Last month’s “Pilgrimage of Mercy,” sponsored by the Gay and Lesbian Alumni Association of Notre Dame and St. Mary College, was a plea for extending mutual mercy between the LGBT community and the institutional Catholic Church.
The march, which began in New York City’s Central Park, paused for a prayer rally at Columbus Circle, and concluded by participating in the Sunday liturgy at St. Paul the Apostle parish, attracted about 50 participants. Greg Bourke, a gay Notre Dame alumnus who organized the event, explained to The Observer the intention of the program:
” ‘What we wanted to show with this pilgrimage is that being merciful and forgiving is an interactive process,’ Bourke said. ‘We extended our forgiveness and mercy to the Catholic Church, and we ask for those same things in return.’
“Bourke said the rally was meant to be ‘an expression of faithful LGBTQ Catholics.’
” ‘There are many of us, and Pope Francis has started to push that door open for us,’ he said, referring to the statements the pope has made on LGBTQ issues.”
He expressed a similar sentiment to The National Catholic Reporter:
“We are both seeking mercy from our church, and in return we offer mercy and forgiveness to all those in our Church who have not been so gracious to us in the past,” said Bourke.
The idea of LGBT people and the institutional church showing mutual respect to one another was the theme of Jesuit Fr. James Martin’s talk when he accepted New Ways Ministry’s Bridge Building Award last Sunday. You can read his talk by clicking here.
Bourke also recalled Notre Dame’s legendary president, Fr. Theodore Hesburgh, CSC, as an inspiration for the event:
” ‘By supporting the civil rights movement among conservative circles, he [Hesburgh]was ahead of the curve in many ways,’ Bourke said. ‘Now, he is respected and admired for that courage.’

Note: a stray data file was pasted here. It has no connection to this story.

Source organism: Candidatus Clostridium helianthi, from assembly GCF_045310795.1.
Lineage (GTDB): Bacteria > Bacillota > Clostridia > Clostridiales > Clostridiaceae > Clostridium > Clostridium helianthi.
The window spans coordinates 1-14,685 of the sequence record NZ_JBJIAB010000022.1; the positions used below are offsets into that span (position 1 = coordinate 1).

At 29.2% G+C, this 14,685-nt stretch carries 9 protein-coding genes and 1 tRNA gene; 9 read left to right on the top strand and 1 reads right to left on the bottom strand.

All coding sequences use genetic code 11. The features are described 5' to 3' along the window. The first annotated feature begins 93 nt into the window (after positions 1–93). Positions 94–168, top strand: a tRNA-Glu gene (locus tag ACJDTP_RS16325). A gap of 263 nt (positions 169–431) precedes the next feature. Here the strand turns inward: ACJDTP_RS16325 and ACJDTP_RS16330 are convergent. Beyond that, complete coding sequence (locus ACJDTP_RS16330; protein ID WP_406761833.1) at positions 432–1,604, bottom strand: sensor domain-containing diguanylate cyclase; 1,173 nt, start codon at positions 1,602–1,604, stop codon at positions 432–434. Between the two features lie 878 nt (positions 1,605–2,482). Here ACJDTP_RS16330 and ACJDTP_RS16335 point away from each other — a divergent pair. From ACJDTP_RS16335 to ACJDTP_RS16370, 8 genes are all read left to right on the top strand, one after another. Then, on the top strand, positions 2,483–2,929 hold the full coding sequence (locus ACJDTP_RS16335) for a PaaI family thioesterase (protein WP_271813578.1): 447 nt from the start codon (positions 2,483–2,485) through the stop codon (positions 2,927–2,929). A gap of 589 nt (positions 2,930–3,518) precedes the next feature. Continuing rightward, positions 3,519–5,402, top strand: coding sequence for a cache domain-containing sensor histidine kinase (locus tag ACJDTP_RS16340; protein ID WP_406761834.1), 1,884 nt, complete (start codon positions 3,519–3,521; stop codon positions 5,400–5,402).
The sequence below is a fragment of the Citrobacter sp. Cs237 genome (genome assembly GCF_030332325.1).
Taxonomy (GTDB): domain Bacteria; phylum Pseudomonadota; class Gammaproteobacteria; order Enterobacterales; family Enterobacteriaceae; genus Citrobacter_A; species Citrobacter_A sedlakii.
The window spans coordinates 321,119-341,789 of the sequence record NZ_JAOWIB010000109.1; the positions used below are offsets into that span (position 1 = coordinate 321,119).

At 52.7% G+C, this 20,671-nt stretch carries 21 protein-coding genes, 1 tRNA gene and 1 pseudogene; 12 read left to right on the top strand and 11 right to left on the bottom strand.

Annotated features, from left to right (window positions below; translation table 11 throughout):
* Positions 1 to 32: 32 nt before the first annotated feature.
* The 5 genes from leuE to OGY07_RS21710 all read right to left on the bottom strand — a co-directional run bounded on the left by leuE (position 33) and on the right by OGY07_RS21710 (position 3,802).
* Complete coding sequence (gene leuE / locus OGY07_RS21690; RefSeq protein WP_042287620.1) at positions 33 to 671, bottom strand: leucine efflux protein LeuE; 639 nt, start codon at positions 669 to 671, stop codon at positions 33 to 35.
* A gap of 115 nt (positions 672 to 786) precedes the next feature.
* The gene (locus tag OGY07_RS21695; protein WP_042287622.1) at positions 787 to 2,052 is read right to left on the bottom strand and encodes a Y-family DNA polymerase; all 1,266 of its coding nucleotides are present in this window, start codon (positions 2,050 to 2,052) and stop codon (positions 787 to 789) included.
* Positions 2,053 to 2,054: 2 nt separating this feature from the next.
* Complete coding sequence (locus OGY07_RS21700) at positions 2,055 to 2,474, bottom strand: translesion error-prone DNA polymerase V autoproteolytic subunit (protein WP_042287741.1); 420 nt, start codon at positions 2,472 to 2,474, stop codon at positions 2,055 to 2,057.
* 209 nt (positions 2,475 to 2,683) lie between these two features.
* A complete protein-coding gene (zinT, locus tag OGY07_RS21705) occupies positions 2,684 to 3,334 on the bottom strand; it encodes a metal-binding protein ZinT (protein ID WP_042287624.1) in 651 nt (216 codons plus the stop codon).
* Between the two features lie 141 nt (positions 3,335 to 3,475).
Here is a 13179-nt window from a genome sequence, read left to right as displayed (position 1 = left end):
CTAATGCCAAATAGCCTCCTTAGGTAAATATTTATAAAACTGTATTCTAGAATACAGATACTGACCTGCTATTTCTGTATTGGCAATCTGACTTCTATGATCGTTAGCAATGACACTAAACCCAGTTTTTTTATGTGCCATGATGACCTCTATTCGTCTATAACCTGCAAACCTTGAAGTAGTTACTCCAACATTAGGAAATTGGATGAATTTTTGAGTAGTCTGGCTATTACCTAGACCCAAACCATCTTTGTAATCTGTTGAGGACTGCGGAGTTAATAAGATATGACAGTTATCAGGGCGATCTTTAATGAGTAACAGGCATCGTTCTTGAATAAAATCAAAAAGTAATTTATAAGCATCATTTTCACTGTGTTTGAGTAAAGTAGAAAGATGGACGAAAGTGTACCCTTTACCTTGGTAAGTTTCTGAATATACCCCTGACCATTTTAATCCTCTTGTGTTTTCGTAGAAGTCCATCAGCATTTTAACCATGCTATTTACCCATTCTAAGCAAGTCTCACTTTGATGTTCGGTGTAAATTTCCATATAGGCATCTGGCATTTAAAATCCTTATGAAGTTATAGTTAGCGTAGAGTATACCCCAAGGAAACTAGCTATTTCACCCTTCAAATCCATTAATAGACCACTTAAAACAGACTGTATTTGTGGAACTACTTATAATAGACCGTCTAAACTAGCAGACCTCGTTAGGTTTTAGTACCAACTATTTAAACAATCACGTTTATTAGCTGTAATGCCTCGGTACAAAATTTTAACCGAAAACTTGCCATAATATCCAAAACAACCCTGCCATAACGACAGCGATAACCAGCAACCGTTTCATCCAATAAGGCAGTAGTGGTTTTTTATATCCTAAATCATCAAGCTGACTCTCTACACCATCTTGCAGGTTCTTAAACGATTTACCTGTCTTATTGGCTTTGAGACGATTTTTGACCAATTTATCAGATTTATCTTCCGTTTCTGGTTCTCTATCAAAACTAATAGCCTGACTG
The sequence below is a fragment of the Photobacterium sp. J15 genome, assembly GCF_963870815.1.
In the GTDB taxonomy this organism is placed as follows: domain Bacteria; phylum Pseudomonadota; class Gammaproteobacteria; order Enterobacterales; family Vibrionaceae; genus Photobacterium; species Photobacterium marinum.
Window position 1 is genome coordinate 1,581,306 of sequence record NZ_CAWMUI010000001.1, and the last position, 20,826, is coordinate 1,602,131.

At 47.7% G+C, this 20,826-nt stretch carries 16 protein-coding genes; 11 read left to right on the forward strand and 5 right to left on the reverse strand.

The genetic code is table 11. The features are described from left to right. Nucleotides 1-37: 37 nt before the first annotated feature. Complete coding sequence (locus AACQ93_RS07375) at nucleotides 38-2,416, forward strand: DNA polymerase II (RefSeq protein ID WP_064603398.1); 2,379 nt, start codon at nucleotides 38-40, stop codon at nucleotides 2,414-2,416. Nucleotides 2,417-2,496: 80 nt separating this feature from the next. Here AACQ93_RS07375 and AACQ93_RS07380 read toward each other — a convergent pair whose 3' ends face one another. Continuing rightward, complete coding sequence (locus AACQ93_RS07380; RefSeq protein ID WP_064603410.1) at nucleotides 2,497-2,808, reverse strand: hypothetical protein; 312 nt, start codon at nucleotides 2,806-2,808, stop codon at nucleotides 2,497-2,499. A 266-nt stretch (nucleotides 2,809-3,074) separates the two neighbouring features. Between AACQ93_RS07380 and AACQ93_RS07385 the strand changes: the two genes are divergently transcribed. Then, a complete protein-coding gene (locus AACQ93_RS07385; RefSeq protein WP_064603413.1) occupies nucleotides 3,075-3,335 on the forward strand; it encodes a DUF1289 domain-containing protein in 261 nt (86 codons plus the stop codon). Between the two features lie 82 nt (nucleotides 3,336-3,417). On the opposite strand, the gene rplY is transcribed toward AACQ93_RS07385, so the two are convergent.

“Bourke said a main theme in the day’s speeches was the need for mutual reconciliation.
” ‘We all need to give a little and work better at understanding each other,’ he said. ‘We need to find that area we can agree on.’ . . .
” ‘We need someone willing to take a controversial stand, someone within Catholic leadership and the Catholic community,’ Bourke said. ‘Notre Dame could do that.’ “
The event was modeled on a similar Pilgrimage of Mercy in Louisville, Kentucky, held earlier this year.
At the New York event, legendary television talk show host Phil Donahue was one of the speakers at the prayer rally. Other speakers included: Jack Bergen, of the Gay and Lesbian Alumni of Notre Dame and Saint Mary’s College; Chris Hartman of Catholics for Fairness; Francis DeBernardo, New Ways Ministry executive director; Fr. Warren Hall, an openly priest from the Newark archdiocese who was recently because of his support for LGBT issues; Dave Swinarski, a St. Paul’s parishioner and a leader of their OUT at St.Paul’s LGBT ministry; and Holly Cargill-Cramer and Rosemary Grebin Palms of Fortunate Families.
Legendary television talk show host Phil Donahue was one of the speakers at the prayer rally. Other speakers included: Jack Bergen, of the Gay and Lesbian Alumni of Notre Dame and Saint Mary’s College; Chris Hartman of Catholics for Fairness; Francis DeBernardo, New Ways Ministry executive director; Fr. Warren Hall, an openly priest from the Newark archdiocese who was recently because of his support for LGBT issues; Dave Swinarski, a St. Paul’s parishioner and a leader of their OUT at St.Paul’s LGBT ministry; and Holly Cargill-Cramer and Rosemary Grebin Palms of Fortunate Families.
At the rally, DeBernardo called for greater conversation between bishops and LGBT people:
“This morning, all of us gathered here renew our call to our church, and especially to our church’s leaders, the U.S. bishops, to reject homophobic and transphobic words and deeds of the past, and instead to reach out in a spirit of mercy to LGBT Catholics who are an important but often under-recognized blessing to our Church. And we ask LGBT Catholics to show mercy to church leaders for past harm, to offer forgiveness and reconciliation to them, just as Jesus offered forgiveness and reconciliation to Peter who denied him three times.
“In this Extraordinary Jubilee Year of Mercy, we ask the bishops to remember the words of Pope Francis, spoken in a homily soon after his election in 2013, when he said that from Jesus ‘we do not hear the words of scorn, we do not hear words of condemnation, but only words of love, of mercy, which are an invitation to conversation.’ This year of mercy is a time to begin the conversation. It’s a time for both the church’s bishops and LGBT Catholics to sit down together in humble and honest dialogue. May the Spirit of God open minds, hearts, ears, and mouths so that this dialogue can take place with understanding and charity.”
The Pilgrimage was co-sponsored by the following organizations: Catholics for Fairness, GLAAD, HRC, New Ways Ministry, Equality Blessed, Dignity/USA, Dignity/New York, Freedom for All Americans, Out At St Paul, Fortunate Families and Believe Out Loud.
–Robert Shine, New Ways Ministry, November 3, 2016